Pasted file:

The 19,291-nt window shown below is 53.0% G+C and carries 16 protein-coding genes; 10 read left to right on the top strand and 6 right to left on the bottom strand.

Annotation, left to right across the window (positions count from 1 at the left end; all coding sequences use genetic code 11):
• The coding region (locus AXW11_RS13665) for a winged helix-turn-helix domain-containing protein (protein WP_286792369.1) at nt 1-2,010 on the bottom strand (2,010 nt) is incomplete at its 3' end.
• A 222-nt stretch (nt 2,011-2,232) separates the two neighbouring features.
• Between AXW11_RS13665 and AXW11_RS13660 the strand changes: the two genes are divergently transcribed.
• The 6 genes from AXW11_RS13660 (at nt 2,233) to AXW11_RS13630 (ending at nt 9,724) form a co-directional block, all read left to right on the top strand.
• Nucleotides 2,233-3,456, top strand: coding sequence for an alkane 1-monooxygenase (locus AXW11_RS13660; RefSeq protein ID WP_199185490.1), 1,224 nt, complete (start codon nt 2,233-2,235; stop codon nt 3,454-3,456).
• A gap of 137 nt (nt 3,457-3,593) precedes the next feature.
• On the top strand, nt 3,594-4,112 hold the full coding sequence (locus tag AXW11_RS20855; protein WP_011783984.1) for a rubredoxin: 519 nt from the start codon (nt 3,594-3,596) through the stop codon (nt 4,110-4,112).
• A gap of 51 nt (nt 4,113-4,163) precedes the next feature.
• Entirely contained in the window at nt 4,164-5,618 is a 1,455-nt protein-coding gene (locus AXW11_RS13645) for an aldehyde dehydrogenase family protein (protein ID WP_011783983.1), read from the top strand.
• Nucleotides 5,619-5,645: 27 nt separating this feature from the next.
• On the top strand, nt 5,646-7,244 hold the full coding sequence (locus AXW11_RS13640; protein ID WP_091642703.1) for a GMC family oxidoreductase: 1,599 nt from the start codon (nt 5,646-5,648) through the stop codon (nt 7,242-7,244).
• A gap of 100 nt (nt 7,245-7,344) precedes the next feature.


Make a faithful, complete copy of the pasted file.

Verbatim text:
The 19,291-nt window shown below is 53.0% G+C and carries 16 protein-coding genes; 10 read left to right on the top strand and 6 right to left on the bottom strand.

Annotation, left to right across the window (positions count from 1 at the left end; all coding sequences use genetic code 11):
• The coding region (locus AXW11_RS13665) for a winged helix-turn-helix domain-containing protein (protein WP_286792369.1) at nt 1-2,010 on the bottom strand (2,010 nt) is incomplete at its 3' end.
• A 222-nt stretch (nt 2,011-2,232) separates the two neighbouring features.
• Between AXW11_RS13665 and AXW11_RS13660 the strand changes: the two genes are divergently transcribed.
• The 6 genes from AXW11_RS13660 (at nt 2,233) to AXW11_RS13630 (ending at nt 9,724) form a co-directional block, all read left to right on the top strand.
• Nucleotides 2,233-3,456, top strand: coding sequence for an alkane 1-monooxygenase (locus AXW11_RS13660; RefSeq protein ID WP_199185490.1), 1,224 nt, complete (start codon nt 2,233-2,235; stop codon nt 3,454-3,456).
• A gap of 137 nt (nt 3,457-3,593) precedes the next feature.
• On the top strand, nt 3,594-4,112 hold the full coding sequence (locus tag AXW11_RS20855; protein WP_011783984.1) for a rubredoxin: 519 nt from the start codon (nt 3,594-3,596) through the stop codon (nt 4,110-4,112).
• A gap of 51 nt (nt 4,113-4,163) precedes the next feature.
• Entirely contained in the window at nt 4,164-5,618 is a 1,455-nt protein-coding gene (locus AXW11_RS13645) for an aldehyde dehydrogenase family protein (protein ID WP_011783983.1), read from the top strand.
• Nucleotides 5,619-5,645: 27 nt separating this feature from the next.
• On the top strand, nt 5,646-7,244 hold the full coding sequence (locus AXW11_RS13640; protein ID WP_091642703.1) for a GMC family oxidoreductase: 1,599 nt from the start codon (nt 5,646-5,648) through the stop codon (nt 7,242-7,244).
• A gap of 100 nt (nt 7,245-7,344) precedes the next feature.